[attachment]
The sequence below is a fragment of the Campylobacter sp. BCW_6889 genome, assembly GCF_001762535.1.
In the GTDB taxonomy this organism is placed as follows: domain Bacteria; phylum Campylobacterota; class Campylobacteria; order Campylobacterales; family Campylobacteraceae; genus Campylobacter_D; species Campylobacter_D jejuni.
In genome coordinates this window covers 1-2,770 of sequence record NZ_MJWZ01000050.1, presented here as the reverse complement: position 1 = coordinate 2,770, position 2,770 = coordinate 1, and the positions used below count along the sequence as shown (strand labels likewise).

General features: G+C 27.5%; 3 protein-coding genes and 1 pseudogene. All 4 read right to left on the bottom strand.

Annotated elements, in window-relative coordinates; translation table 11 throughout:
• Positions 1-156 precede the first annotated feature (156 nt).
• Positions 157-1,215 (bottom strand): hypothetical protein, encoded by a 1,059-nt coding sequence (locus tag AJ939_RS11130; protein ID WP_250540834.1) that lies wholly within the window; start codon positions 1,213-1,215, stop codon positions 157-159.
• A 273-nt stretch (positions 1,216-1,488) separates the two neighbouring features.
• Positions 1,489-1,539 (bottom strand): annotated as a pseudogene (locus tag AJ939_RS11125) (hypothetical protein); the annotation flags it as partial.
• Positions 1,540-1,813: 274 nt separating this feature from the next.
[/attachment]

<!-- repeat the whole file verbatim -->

The sequence below is a fragment of the Campylobacter sp. BCW_6889 genome, assembly GCF_001762535.1.
In the GTDB taxonomy this organism is placed as follows: domain Bacteria; phylum Campylobacterota; class Campylobacteria; order Campylobacterales; family Campylobacteraceae; genus Campylobacter_D; species Campylobacter_D jejuni.
In genome coordinates this window covers 1-2,770 of sequence record NZ_MJWZ01000050.1, presented here as the reverse complement: position 1 = coordinate 2,770, position 2,770 = coordinate 1, and the positions used below count along the sequence as shown (strand labels likewise).

General features: G+C 27.5%; 3 protein-coding genes and 1 pseudogene. All 4 read right to left on the bottom strand.

Annotated elements, in window-relative coordinates; translation table 11 throughout:
• Positions 1-156 precede the first annotated feature (156 nt).
• Positions 157-1,215 (bottom strand): hypothetical protein, encoded by a 1,059-nt coding sequence (locus tag AJ939_RS11130; protein ID WP_250540834.1) that lies wholly within the window; start codon positions 1,213-1,215, stop codon positions 157-159.
• A 273-nt stretch (positions 1,216-1,488) separates the two neighbouring features.
• Positions 1,489-1,539 (bottom strand): annotated as a pseudogene (locus tag AJ939_RS11125) (hypothetical protein); the annotation flags it as partial.
• Positions 1,540-1,813: 274 nt separating this feature from the next.